Subsidiary displacement and empty plots: Dilemmas of original residents and newcomers in the reconstruction of Talca, Chile 2010–2016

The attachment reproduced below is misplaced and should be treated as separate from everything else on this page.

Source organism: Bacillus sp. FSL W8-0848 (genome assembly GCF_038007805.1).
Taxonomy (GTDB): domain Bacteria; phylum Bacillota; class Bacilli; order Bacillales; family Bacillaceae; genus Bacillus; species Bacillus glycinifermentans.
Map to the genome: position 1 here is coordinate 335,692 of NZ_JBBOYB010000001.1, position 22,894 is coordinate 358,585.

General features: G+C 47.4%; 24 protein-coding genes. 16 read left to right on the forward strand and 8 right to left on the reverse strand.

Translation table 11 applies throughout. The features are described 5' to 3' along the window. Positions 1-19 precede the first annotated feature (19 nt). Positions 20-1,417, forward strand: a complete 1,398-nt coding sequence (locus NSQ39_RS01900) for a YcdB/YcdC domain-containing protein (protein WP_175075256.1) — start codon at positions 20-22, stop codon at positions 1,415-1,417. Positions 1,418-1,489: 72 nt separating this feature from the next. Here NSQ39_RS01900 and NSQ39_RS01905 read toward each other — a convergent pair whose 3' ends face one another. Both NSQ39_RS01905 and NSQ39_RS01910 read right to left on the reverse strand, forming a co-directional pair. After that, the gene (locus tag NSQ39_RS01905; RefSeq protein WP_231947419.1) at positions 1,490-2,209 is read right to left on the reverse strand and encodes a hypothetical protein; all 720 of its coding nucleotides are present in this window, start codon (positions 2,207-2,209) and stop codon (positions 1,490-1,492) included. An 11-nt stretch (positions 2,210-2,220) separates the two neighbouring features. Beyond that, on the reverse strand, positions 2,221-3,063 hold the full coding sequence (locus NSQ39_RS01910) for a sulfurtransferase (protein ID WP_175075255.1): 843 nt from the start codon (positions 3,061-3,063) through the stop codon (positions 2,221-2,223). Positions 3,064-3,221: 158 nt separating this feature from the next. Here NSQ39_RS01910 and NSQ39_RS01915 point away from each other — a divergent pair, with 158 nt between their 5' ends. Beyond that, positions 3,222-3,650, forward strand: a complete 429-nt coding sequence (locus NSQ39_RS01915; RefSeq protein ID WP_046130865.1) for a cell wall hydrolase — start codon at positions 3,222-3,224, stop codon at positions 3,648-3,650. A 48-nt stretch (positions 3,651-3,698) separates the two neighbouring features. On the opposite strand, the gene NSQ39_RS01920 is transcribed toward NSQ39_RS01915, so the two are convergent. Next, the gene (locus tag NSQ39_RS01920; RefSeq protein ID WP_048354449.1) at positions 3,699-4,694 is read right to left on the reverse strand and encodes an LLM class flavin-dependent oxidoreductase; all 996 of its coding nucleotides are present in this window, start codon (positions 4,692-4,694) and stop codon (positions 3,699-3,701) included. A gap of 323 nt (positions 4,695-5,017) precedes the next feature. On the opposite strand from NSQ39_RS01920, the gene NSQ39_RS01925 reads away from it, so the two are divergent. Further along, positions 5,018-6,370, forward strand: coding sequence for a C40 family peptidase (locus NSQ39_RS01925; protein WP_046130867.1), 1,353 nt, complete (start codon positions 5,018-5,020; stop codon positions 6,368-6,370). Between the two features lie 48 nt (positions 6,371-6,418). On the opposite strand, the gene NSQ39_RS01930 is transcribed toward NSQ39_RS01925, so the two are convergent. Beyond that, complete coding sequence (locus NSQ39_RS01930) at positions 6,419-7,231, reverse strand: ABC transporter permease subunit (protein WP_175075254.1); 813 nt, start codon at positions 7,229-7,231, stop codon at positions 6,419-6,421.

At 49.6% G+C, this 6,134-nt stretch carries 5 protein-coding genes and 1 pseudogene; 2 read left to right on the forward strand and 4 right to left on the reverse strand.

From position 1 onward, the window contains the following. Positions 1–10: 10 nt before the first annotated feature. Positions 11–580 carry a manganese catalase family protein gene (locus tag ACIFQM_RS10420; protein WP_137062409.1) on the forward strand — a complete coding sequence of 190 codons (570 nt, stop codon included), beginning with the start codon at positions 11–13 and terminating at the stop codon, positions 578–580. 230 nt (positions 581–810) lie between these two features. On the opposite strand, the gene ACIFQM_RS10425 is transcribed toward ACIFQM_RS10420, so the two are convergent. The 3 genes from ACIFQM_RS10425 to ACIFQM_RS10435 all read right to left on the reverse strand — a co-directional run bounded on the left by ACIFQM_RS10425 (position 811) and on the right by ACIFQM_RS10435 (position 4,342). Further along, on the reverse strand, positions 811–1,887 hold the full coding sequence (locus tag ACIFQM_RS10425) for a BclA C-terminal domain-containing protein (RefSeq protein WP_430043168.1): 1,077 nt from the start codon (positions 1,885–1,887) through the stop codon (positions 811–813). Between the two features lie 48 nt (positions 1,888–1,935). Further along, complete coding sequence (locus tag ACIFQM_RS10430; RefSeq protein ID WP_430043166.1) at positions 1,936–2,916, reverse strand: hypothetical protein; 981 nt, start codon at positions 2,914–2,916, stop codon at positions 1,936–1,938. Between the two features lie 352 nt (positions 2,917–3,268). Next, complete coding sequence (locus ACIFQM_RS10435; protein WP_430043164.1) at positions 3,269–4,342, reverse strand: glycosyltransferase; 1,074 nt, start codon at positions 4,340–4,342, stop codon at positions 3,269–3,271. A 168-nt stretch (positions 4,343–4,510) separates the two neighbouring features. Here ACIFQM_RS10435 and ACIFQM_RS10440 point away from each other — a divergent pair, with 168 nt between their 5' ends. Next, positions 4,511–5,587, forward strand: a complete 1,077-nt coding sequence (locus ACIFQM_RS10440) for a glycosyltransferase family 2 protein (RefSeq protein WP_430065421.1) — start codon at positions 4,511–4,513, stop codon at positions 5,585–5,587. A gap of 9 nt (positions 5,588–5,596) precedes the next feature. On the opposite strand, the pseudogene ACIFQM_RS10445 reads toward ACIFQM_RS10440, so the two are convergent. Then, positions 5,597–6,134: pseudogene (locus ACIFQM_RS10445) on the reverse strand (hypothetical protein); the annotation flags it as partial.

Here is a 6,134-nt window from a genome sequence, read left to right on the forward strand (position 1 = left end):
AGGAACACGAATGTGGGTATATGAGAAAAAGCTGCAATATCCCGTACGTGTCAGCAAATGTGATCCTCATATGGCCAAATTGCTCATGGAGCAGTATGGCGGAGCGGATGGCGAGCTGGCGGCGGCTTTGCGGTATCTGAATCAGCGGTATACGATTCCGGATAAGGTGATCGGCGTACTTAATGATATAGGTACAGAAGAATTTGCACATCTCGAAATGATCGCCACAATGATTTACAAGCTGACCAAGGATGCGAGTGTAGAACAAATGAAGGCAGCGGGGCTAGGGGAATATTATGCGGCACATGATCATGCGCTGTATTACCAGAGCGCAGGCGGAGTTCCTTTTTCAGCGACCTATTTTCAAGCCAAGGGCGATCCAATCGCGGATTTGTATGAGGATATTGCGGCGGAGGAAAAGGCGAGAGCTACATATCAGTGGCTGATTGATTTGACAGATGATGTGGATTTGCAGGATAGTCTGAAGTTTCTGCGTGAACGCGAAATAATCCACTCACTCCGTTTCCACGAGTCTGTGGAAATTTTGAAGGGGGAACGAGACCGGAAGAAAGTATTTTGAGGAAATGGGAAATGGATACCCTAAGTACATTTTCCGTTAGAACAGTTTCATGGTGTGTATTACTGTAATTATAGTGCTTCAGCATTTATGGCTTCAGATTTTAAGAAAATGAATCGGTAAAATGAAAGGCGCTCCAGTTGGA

Throughout history people have been affected by disaster events such as earthquakes, tsunamis, floods and landslides, with devastating effects for cities and towns around the world. Since the 1990s, post-disaster reconstruction has often been seen as an opportunity to invest in new projects following market forces and property speculation rather than for implementing rehabilitation strategies to address physical, social and psychological effects. Housing subsidies provided by the government seem to be a new issue creating more social disparity in the case of Talca, Chile after the 2010 magnitude 8.8 earthquake. This paper explores the contemporary urban landscape of this intermediate city, shaped between 2010 and 2016, which shows a great number of empty plots being filled by gated community typologies. By using ethnography and semi-structured interviews of residents from four historic neighbourhoods, the results show key patterns of physical and social change such as displacement of original residents by newcomers and lack of social cohesion along with tensions among them. The case of the Talca, Chile reconstruction is educational for understanding the ways in which many inner cities are affected by reconstruction policies with property speculation and gentrification effects. This paper concludes with the criteria that are being applied to redesign historic neighbourhoods and provides reflections for improving urban planning mechanisms to include both original residents and newcomers who are sharing these historic neighbourhoods.
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